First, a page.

This is one single branch circuit, and a very common wiring method.
I've highlighted the ungrounded (hot) conductors in your image, to help you understand what's going on.
The wires highlighted in red, represent the feed coming to the box from the panel. These wires are split, so as to provide power to both switches. If you were to measure between any of these wires and ground (or neutral), you'd get ~120 volts.
The wires highlighted in purple, are taking power from one of the switches (dimmers) to the load (light). If you measured from these wires to ground (or neutral), you'd get ~120 volts only when the switch was in the ON position.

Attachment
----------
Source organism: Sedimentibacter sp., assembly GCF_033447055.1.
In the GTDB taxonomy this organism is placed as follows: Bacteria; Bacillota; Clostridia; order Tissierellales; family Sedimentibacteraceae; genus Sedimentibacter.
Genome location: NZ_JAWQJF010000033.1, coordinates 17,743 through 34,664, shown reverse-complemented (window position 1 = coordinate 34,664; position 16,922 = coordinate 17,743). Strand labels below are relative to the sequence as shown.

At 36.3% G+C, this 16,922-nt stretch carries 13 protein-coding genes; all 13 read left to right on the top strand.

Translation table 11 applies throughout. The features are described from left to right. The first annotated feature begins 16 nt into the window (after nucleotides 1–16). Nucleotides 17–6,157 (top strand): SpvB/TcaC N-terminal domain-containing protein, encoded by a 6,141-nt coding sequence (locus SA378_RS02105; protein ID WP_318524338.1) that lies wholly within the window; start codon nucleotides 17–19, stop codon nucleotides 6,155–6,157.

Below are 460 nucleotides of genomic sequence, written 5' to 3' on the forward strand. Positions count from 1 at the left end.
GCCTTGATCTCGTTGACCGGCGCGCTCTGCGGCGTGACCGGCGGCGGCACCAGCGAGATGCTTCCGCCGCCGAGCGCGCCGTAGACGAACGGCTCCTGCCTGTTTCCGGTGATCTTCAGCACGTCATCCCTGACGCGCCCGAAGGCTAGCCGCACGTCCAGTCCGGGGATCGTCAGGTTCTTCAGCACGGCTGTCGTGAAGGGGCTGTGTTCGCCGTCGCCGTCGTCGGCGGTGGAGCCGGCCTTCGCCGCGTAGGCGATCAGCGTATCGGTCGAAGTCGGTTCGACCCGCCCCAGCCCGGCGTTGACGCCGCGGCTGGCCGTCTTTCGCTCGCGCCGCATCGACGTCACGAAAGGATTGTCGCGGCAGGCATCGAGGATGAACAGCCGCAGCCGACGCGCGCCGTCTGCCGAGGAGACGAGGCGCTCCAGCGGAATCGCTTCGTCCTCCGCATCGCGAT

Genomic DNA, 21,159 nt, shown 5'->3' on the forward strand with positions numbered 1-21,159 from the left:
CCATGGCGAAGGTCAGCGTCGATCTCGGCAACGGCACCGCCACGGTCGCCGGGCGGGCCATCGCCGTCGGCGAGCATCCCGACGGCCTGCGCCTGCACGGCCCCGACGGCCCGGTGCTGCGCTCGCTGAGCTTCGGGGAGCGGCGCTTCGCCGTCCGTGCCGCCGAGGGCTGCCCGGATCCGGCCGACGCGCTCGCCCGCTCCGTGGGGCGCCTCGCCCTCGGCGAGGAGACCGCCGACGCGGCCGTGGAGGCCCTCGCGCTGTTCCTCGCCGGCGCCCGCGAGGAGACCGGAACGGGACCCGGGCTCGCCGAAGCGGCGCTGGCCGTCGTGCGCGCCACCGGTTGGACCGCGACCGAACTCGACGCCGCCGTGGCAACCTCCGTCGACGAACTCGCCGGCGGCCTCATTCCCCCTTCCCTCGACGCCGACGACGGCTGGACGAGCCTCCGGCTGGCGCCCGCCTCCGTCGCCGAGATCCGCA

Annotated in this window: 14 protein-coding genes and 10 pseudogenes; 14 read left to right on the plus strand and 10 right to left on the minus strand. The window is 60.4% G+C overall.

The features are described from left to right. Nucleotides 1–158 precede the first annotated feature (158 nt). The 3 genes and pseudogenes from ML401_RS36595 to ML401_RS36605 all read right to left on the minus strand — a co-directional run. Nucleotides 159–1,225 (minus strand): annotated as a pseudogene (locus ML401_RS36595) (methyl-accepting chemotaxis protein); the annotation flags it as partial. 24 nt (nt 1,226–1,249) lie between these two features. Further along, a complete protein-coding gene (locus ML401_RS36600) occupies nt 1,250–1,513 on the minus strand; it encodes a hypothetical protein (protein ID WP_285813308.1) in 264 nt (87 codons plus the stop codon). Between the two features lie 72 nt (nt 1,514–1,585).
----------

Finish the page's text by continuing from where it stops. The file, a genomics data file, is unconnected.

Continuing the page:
The wire highlighted in blue is similar to the purple wire, except that it takes power to a different load (light).
All the white grounded (neutral) wires are connected together, to complete the circuit back to the panel.
If you followed the electricity through the circuit, it would go something like this (though not really since it's alternating current).
- The electricity flows in on the red wires to both the switches.
- When the switch is turned ON, electricity flows out through the purple or blue wire (depending on which switch is on).
- The electricity powers the load (turns on the light, presumably).
- The electricity then comes back to this box on the white wire.
- Finally the electricity flows back to the panel on the white wire that's bundled with the red wire.
As David Tweed pointed out, I'm not sure why there are so many twist-on wire connectors in use.